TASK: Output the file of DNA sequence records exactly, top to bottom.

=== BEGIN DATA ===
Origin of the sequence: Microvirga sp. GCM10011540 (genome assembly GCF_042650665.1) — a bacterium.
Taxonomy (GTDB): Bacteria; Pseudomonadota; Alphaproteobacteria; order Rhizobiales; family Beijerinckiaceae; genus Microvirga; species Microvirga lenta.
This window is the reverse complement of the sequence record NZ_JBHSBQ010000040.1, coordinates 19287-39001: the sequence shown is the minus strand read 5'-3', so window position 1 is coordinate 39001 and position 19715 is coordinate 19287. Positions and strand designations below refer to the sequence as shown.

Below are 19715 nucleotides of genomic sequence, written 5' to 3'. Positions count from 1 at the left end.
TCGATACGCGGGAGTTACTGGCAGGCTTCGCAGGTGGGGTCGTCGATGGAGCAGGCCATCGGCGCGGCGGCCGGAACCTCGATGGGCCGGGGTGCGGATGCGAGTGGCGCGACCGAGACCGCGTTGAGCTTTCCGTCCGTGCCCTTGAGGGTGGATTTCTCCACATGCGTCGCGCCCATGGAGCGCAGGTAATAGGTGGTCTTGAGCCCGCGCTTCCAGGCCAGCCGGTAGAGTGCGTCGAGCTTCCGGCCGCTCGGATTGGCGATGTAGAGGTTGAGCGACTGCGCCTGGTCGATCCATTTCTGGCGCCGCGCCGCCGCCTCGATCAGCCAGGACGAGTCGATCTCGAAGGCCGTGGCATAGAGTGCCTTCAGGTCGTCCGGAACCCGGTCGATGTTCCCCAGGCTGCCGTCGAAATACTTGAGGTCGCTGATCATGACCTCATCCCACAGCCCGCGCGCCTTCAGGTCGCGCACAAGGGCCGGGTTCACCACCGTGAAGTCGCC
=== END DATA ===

Origin of the sequence: Microvirga sp. GCM10011540 (genome assembly GCF_042650665.1) — a bacterium.
Taxonomy (GTDB): Bacteria; Pseudomonadota; Alphaproteobacteria; order Rhizobiales; family Beijerinckiaceae; genus Microvirga; species Microvirga lenta.
This window is the reverse complement of the sequence record NZ_JBHSBQ010000040.1, coordinates 19287-39001: the sequence shown is the minus strand read 5'-3', so window position 1 is coordinate 39001 and position 19715 is coordinate 19287. Positions and strand designations below refer to the sequence as shown.

Below are 19715 nucleotides of genomic sequence, written 5' to 3'. Positions count from 1 at the left end.
TCGATACGCGGGAGTTACTGGCAGGCTTCGCAGGTGGGGTCGTCGATGGAGCAGGCCATCGGCGCGGCGGCCGGAACCTCGATGGGCCGGGGTGCGGATGCGAGTGGCGCGACCGAGACCGCGTTGAGCTTTCCGTCCGTGCCCTTGAGGGTGGATTTCTCCACATGCGTCGCGCCCATGGAGCGCAGGTAATAGGTGGTCTTGAGCCCGCGCTTCCAGGCCAGCCGGTAGAGTGCGTCGAGCTTCCGGCCGCTCGGATTGGCGATGTAGAGGTTGAGCGACTGCGCCTGGTCGATCCATTTCTGGCGCCGCGCCGCCGCCTCGATCAGCCAGGACGAGTCGATCTCGAAGGCCGTGGCATAGAGTGCCTTCAGGTCGTCCGGAACCCGGTCGATGTTCCCCAGGCTGCCGTCGAAATACTTGAGGTCGCTGATCATGACCTCATCCCACAGCCCGCGCGCCTTCAGGTCGCGCACAAGGGCCGGGTTCACCACCGTGAAGTCGCC